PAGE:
The works of Julie Polidoro also include traces of quickly sketched figures, in pencil, before moving on to the pigment; or they show words and short phrases, synthetic elocutions, without anecdotal significance; phrases that do not provide precise chronological and geographical coordinates, yet refer to time – in five minutes; day after tomorrow – or word games that recall ideas, moments, everyday personal situations: elements that foreshadow relationships, that allude to things that actually exist, like emotions, or clouds; but like clouds, they remain elusive and unstoppable; and they render the works timely, although they concern the expanded timeliness of a timeless present. As just mentioned, these elements do not raise claims of ownership, but are suggestions and openings to countless possible connections, beyond the visual. Îlhis freedom, this unexpected quality is what matters most for the artist. The presence of a void, an incomplete dimension, in fact, deliberately sought and as evident in the above-mentioned elements as in leaving areas of unpainted canvas, give Polidoro’s work an enigmatic atmosphere, but also a conscious and deliberate polysemantic quality. They allow chance to be assumed as a key agent, but also leave plenty of room for interpretation and the search for possibilities, encouraging sharing and the establishment of an area where the borders are fluid: thus in some of her works human figures are lying on the ground as though seeking to immerse themselves in the vitality of nature to capture its essential force: an integration of body and landscape, the specific and the universal, which indicates the ability to surrender to natural cycles, to an organic relationship with the world that allows recovery of the self.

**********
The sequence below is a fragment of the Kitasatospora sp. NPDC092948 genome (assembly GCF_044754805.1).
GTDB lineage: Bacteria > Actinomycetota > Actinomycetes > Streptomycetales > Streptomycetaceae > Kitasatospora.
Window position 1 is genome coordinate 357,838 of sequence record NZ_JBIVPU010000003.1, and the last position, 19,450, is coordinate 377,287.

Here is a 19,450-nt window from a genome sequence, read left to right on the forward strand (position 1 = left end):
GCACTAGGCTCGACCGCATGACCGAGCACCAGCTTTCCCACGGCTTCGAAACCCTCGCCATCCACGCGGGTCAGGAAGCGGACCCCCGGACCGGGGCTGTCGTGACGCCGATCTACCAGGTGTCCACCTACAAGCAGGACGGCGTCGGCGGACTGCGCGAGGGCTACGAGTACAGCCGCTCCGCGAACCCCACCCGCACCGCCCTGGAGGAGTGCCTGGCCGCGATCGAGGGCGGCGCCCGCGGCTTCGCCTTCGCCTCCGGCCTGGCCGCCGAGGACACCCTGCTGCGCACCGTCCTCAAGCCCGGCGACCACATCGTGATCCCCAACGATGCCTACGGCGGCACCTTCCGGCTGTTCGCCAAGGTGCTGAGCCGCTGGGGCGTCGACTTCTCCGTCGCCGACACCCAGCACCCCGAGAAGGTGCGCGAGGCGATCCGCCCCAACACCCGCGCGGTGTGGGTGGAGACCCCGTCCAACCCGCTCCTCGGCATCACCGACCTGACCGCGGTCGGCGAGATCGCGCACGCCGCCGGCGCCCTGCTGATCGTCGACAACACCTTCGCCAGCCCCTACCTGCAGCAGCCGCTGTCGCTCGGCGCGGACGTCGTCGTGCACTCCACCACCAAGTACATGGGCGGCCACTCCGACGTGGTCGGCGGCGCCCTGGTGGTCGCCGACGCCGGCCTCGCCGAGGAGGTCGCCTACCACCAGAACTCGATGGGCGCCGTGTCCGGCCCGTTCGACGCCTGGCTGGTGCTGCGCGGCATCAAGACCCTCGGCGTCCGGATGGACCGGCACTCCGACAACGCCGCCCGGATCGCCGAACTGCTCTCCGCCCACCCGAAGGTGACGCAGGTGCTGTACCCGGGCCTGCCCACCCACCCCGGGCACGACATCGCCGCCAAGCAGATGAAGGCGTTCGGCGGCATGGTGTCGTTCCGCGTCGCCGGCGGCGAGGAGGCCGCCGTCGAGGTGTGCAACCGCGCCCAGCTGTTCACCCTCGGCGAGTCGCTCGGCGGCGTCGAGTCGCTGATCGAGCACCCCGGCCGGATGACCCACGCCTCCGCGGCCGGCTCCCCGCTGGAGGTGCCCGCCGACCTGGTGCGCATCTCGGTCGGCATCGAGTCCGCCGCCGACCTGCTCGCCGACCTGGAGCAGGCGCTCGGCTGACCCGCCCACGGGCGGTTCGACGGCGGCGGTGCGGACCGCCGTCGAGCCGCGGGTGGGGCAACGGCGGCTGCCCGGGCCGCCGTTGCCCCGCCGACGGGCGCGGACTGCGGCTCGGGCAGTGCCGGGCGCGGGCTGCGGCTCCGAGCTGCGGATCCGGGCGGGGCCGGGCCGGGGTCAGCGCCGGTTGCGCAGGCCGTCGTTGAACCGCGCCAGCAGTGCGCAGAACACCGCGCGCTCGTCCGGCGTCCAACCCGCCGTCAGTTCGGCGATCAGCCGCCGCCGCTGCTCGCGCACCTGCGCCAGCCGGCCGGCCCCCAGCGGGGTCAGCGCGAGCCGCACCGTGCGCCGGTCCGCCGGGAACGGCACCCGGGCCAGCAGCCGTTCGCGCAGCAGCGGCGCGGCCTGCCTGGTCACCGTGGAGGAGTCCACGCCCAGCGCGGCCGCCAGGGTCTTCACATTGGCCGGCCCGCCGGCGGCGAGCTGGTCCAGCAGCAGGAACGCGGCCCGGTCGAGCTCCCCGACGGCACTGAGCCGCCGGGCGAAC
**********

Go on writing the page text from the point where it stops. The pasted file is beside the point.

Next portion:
“My breath, your breath”, Polidoro writes on one of her paintings. Is it possible to breathe in unison? Where does my breath end, and yours begin? At what point do they blend, in the ether that is all around us? In her world, as in reality, there are no clear boundaries, but porosity, openness, care and attention to change; and a deep awareness that we are all exposed to circumstances and metamorphosis.